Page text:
Diese Liste als PDF Datei .
Zum Ende Zurück zum Blog Home & Impressum
Roberto Ballarini, The Perfect Form, On the track of African tribal currency. (Milano 2009).
François-Xavier Fauvelle, Le rhinocéros d’or, Histoires du Moyen \^Age africain. folio histoire 239 (Malesherbes 2017).
Marshall Burke, Felipe González, Patrick Baylis, Sam Heft-Neal, Ceren Baysan, Sanjay Basu & Solomon Hsiang, Higher temperatures increase suicide rates in the United States and Mexico. nature climate change 8 (2018), 723–729.
Linkages between climate and mental health are often theorized but remain poorly quantified. In particular, it is unknown whether the rate of suicide, a leading cause of death globally, is systematically affected by climatic conditions. Using comprehensive data from multiple decades for both the United States and Mexico, we find that suicide rates rise 0.7 % in US counties and 2.1 % in Mexican municipalities for a 1 °C increase in monthly average temperature. This effect is similar in hotter versus cooler regions and has not diminished over time, indicating limited historical adaptation. Analysis of depressive language in > 600 million social media updates further suggests that mental well-being deteriorates during warmer periods. We project that unmitigated climate change (RCP8.5) could result in a combined 9–40 thousand additional suicides (95 % confidence interval) across the United States and Mexico by 2050, representing a change in suicide rates comparable to the estimated impact of economic recessions, suicide prevention programmes or gun restriction laws.
Seán Collins, Paul Deane, Brian O’Gallachóir, Stefan Pfenninger & Iain Staffell, Impacts of Inter-annual Wind and Solar Variations on the European Power System. Joule (2018), preprint, 1–32. <DOI:10.1016/j.joule.2018.06.020>.
Weather-dependent renewable energy resources are playing a key role in decarbonizing electricity. There is a growing body of analysis on the impacts of wind and solar variability on power system operation. Existing studies tend to use a single or typical year of generation data, which overlooks the substantial year-to-year fluctuation in weather, or to only consider variation in themeteorological inputs, which overlooks the complex response of an interconnected power system. Here, we address these gaps by combining detailed continent-wide modeling of Europe’s future power system with 30 years of historical weather data. The most representative single years are 1989 and 2012, but using multiple years reveals a 5-fold increase in Europe’s inter-annual variability of CO2 emissions and total generation costs from 2015 to 2030. We also find that severalmetrics generalize to linear functions of variable renewable penetration: CO2 emissions, curtailment of renewables, wholesale prices, and total system costs.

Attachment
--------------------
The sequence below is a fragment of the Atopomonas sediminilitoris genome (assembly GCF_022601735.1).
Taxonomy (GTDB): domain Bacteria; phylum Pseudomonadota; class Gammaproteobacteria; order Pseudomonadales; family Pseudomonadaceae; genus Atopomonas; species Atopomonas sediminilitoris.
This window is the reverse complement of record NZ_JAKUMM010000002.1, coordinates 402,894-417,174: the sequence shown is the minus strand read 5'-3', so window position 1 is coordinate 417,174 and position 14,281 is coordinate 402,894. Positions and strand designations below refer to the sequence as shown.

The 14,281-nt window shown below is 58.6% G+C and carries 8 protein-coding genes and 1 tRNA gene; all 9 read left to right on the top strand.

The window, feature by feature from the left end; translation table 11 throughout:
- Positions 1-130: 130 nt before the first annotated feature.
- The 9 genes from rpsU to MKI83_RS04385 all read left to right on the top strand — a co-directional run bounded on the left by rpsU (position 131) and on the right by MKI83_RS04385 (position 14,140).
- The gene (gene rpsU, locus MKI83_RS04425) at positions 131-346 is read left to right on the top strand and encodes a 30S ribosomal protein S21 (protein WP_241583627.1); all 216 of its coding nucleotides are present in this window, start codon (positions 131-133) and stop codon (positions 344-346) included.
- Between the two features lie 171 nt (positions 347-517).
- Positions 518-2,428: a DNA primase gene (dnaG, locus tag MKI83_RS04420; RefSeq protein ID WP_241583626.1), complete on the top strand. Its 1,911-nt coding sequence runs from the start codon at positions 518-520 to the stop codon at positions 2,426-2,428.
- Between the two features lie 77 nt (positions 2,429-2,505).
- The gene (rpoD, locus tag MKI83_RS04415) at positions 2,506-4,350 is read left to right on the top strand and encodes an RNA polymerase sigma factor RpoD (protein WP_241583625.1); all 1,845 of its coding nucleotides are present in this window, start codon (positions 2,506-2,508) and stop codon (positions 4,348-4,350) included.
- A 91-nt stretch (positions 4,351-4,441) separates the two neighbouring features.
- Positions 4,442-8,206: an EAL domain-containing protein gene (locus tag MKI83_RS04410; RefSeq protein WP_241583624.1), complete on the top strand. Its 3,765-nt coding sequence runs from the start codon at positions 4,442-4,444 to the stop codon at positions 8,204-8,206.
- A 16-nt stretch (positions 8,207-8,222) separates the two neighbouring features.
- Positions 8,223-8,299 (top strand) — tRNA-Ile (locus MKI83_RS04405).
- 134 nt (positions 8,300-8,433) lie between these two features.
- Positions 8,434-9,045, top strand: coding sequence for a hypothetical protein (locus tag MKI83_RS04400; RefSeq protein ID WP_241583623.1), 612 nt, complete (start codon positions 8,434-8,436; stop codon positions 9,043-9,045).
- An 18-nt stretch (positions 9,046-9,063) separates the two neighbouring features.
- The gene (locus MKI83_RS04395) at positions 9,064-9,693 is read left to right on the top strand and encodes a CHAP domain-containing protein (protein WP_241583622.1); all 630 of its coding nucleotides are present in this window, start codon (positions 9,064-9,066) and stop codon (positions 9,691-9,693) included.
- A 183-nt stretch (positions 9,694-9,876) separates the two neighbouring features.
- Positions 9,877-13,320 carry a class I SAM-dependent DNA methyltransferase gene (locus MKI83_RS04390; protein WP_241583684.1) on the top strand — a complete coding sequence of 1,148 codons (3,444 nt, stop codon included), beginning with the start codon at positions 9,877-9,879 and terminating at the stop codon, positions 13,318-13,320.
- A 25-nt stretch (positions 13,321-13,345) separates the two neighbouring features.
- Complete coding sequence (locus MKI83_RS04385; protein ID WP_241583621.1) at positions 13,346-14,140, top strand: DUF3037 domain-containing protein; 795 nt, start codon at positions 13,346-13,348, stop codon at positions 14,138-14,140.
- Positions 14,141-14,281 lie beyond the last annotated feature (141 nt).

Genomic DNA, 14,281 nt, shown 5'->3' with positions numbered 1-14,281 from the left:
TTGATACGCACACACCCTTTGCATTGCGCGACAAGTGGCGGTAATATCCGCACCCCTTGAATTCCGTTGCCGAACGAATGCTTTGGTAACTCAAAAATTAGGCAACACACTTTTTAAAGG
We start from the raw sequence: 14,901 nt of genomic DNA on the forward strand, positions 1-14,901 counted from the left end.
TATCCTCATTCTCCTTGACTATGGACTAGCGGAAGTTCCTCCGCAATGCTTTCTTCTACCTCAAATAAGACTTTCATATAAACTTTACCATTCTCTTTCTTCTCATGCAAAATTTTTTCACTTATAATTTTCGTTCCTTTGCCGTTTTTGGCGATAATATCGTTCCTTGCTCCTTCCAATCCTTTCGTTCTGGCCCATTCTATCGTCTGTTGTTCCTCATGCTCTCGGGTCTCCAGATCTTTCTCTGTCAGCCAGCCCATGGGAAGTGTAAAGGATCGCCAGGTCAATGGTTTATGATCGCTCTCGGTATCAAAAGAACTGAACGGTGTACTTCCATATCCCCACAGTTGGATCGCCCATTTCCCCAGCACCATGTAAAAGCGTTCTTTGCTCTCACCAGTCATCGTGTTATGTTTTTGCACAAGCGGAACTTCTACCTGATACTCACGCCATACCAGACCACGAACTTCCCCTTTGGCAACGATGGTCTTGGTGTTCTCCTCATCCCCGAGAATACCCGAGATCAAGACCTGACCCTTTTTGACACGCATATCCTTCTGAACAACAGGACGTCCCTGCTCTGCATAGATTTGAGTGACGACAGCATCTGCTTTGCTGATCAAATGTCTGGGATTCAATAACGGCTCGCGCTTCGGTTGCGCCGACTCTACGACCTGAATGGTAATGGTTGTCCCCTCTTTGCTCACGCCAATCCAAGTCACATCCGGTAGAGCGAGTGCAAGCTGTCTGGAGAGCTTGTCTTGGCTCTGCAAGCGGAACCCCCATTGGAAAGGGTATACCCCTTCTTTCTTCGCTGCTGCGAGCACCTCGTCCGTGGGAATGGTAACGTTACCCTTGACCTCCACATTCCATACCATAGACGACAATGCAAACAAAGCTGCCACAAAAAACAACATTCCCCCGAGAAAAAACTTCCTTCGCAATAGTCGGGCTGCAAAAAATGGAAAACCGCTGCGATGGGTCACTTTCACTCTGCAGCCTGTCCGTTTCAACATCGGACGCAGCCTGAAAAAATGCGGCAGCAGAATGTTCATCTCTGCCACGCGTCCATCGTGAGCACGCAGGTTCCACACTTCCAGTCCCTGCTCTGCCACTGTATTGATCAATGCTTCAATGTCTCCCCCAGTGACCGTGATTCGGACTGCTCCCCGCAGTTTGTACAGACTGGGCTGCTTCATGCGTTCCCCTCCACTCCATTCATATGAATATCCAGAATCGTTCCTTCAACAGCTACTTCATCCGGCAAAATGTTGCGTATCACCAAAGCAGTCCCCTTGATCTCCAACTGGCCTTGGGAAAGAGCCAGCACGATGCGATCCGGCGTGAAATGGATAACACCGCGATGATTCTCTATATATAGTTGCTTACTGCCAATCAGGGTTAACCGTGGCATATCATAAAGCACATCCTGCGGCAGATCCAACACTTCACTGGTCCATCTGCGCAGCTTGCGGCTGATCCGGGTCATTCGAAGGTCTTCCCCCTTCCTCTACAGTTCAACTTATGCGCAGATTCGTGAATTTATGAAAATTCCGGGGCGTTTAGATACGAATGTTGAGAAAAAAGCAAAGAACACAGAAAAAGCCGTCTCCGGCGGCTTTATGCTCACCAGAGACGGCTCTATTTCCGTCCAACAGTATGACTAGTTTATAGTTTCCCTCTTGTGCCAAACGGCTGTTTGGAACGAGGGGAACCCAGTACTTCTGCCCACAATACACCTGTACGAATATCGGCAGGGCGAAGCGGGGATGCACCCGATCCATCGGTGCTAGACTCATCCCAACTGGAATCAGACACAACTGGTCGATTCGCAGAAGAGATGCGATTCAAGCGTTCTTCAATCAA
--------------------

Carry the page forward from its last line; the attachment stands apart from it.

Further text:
The impact of weather patterns on power system increases with decarbonization.
Europe’s CO2 output and generation cost variability could increase 5-fold by 2030.
Several metrics can be reasonably approximated from the level VRE penetration.
The most representative single years for renewable generation are 1989 and 2012.
Context & Scale
Wind and solar power have been driving the decarbonization of Europe’s electricity over the last decade. Increasing our reliance on weather-dependent resources makes it imperative that planning of electricity systems becomes cognizant of their long-term variability. Studies often neglect the long-term variability of these resources by using only data from a single or a few years or fail to account for the impacts of short-term international electricity flows and limitations on generator flexibility, which are critical to the integration of these variable generation sources.
This study uses a continental electricity system model and 30 years of hourly wind and solar data to determine the impact of long-term weather patterns on European electricity system operation and how this varies with decarbonization ambition. The results show that the variability of CO2 emissions and total generation costs for this interconnected electricity system could increase 5-fold by 2030 compared with 2015.
Thibaut Caley et al., A two-million-year-long hydroclimatic context for hominin evolution in southeastern Africa. nature 560 (2018), 76–79.
Thibaut Caley, Thomas Extier, James A. Collins, Enno Schefuß, Lydie Dupont, Bruno Malaizé, Linda Rossignol, Antoine Souron, Erin L. Mcclymont, Francisco J. Jimenez-Espejo, Carmen García-Comas, Frédérique Eynaud, Philippe Martinez, Didier M. Roche, Stephan J. Jorry, Karine Charlier, Mélanie Wary, Pierre-Yves Gourves, Isabelle Billy & Jacques Giraudeau